When they reached out to you, what aspect of the storyline did you fall in love with that made you say this is the one?
Keone: Well, we were gonna say “this is the one” no matter what they brought to us! (Laughs) But telling the story through this older couple, we resonate[d] with that so much, as we are so inspired by our grandparents. Being a married couple, we aspire to be together as older folks, dancing still, and not allowing our bodies to be a barrier to movement. We’ve done pieces in the past where we played an older couple — and that went viral — so it was right up our alley, and I think that part of it was really exciting. It just felt very us in the style of the story and the meaning, the intention. Also the representation of dance, the representation of interracial couples, all those things mean so much to us in our work that it was really just a perfect blend of a project.
Did you add any of your own input to shape the story and its message?
Mari: Someone asked us that earlier and I was like, "No, not really,” but then Zach was like, “Actually…” (laughs) I think maybe, without even realizing it? But really when we came in, there was definitely an intention and a message that Zach had shaped, and he was very clear about where he wanted it to land emotionally, and what he wanted to interpret. So, really it was just [about] navigating our contribution to that.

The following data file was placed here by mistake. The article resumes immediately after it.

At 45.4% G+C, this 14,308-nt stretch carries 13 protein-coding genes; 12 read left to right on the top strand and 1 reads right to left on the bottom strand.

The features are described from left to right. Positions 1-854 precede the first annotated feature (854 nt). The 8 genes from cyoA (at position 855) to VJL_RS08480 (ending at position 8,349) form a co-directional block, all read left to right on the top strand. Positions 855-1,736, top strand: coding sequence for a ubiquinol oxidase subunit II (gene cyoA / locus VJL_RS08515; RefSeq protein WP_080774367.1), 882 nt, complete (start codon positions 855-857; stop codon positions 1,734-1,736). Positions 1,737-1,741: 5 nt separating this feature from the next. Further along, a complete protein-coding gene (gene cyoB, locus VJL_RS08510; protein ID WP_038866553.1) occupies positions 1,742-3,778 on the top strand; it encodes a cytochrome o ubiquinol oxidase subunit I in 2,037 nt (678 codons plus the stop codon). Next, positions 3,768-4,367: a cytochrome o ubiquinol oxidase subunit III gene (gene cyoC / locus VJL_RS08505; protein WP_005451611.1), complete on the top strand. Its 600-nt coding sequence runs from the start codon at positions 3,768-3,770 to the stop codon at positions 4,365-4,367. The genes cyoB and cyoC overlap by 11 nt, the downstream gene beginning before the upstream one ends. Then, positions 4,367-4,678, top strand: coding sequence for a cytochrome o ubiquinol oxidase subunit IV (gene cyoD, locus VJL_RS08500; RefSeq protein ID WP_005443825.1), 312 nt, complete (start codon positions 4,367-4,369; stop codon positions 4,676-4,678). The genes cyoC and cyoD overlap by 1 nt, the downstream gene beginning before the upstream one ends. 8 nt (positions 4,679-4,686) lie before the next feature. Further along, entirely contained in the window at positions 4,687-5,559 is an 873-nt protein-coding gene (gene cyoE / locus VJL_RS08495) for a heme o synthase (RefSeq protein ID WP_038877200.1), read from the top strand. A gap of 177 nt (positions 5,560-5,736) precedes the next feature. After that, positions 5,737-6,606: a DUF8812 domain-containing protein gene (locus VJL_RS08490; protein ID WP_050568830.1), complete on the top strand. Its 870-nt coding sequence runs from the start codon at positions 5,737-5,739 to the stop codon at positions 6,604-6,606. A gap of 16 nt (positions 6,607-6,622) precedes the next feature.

Keone: Yeah, in our first meeting, they had an idea. The plot was a little bit different, but at the end of the day, like Mari said, the theme was there, I [just] think they were still learning about what the possibilities were. Like, “What’s your process?” “What do you guys think is going to work?” And I think all of those answers may have swayed this way or that, but our answer was always, “We could do anything. Whatever you guys see, don’t hold back and we won’t hold back. Let’s just have as much context as possible before we get to the studio, so that we can deliver the best work that we can for you.”